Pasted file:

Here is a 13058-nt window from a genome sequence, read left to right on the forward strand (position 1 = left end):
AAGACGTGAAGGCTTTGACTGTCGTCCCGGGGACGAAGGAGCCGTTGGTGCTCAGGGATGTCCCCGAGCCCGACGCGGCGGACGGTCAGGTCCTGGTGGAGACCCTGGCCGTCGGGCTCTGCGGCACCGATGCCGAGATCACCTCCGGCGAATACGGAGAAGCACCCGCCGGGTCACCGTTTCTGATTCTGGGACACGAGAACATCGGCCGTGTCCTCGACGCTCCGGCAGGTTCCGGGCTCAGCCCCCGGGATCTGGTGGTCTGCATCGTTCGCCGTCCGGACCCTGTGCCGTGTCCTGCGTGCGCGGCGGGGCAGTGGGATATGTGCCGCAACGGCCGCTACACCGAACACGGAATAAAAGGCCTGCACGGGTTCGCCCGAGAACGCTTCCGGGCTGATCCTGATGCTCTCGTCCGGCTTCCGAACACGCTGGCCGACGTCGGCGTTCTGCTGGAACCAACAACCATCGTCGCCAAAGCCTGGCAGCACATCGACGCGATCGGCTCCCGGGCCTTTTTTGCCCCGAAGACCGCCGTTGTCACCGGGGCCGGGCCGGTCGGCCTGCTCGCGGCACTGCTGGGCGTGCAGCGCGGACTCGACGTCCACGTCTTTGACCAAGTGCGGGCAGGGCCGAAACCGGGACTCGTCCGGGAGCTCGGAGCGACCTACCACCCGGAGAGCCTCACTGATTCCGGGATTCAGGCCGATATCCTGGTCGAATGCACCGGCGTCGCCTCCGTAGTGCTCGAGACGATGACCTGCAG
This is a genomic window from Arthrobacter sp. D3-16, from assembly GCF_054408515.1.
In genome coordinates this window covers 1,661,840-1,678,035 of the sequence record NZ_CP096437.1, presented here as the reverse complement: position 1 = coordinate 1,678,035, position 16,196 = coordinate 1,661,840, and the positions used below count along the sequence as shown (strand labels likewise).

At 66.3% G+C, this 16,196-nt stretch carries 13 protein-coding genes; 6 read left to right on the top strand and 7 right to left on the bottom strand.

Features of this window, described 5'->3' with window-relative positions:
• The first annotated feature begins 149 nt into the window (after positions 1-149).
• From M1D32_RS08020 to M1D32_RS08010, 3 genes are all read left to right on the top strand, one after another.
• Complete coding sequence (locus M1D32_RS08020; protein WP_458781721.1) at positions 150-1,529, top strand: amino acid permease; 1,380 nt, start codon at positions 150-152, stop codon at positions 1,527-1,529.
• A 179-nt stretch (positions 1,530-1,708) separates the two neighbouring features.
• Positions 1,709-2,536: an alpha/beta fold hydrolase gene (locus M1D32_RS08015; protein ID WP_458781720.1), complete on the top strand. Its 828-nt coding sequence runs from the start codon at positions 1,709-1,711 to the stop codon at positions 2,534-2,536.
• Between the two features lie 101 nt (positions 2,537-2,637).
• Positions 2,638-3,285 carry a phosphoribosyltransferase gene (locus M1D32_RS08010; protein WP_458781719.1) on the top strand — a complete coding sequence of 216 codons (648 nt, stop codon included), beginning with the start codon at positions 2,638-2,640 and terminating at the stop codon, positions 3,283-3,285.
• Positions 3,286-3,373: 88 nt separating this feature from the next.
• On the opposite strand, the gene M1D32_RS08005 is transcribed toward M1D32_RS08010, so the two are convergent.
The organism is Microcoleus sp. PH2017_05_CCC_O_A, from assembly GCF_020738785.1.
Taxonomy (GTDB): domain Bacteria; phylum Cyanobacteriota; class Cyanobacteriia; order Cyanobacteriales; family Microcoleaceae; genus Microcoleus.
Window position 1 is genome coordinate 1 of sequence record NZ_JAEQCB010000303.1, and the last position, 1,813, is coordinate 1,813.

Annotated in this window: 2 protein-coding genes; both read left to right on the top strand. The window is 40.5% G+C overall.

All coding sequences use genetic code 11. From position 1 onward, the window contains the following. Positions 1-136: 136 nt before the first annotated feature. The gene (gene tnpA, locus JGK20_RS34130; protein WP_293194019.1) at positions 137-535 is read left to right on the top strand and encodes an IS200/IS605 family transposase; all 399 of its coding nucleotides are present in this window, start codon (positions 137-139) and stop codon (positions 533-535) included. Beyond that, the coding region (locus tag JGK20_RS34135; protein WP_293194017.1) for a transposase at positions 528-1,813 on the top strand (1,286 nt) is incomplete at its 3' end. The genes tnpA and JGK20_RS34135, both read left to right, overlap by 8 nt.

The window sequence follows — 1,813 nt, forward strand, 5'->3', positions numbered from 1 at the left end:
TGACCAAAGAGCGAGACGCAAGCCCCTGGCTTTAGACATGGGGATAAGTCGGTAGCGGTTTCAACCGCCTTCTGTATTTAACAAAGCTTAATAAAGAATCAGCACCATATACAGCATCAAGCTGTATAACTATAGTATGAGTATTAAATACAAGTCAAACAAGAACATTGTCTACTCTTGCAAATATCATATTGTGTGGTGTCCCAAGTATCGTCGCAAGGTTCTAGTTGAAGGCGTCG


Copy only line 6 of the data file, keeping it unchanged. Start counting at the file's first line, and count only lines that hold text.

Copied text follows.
Features of this window, described 5'->3' with window-relative positions: